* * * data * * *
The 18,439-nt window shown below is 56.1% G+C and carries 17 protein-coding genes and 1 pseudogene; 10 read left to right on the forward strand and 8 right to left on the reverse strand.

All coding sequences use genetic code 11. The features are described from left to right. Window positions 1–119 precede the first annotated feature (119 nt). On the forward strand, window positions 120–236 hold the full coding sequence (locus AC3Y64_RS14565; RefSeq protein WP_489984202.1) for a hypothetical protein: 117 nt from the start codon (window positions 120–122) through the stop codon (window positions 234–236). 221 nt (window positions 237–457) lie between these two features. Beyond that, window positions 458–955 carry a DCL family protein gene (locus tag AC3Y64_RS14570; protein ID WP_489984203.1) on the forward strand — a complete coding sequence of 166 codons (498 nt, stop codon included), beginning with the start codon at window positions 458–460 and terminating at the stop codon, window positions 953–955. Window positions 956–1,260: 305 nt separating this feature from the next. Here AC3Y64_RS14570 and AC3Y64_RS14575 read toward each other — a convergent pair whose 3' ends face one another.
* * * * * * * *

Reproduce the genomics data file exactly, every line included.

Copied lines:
The 18,439-nt window shown below is 56.1% G+C and carries 17 protein-coding genes and 1 pseudogene; 10 read left to right on the forward strand and 8 right to left on the reverse strand.

All coding sequences use genetic code 11. The features are described from left to right. Window positions 1–119 precede the first annotated feature (119 nt). On the forward strand, window positions 120–236 hold the full coding sequence (locus AC3Y64_RS14565; RefSeq protein WP_489984202.1) for a hypothetical protein: 117 nt from the start codon (window positions 120–122) through the stop codon (window positions 234–236). 221 nt (window positions 237–457) lie between these two features. Beyond that, window positions 458–955 carry a DCL family protein gene (locus tag AC3Y64_RS14570; protein ID WP_489984203.1) on the forward strand — a complete coding sequence of 166 codons (498 nt, stop codon included), beginning with the start codon at window positions 458–460 and terminating at the stop codon, window positions 953–955. Window positions 956–1,260: 305 nt separating this feature from the next. Here AC3Y64_RS14570 and AC3Y64_RS14575 read toward each other — a convergent pair whose 3' ends face one another.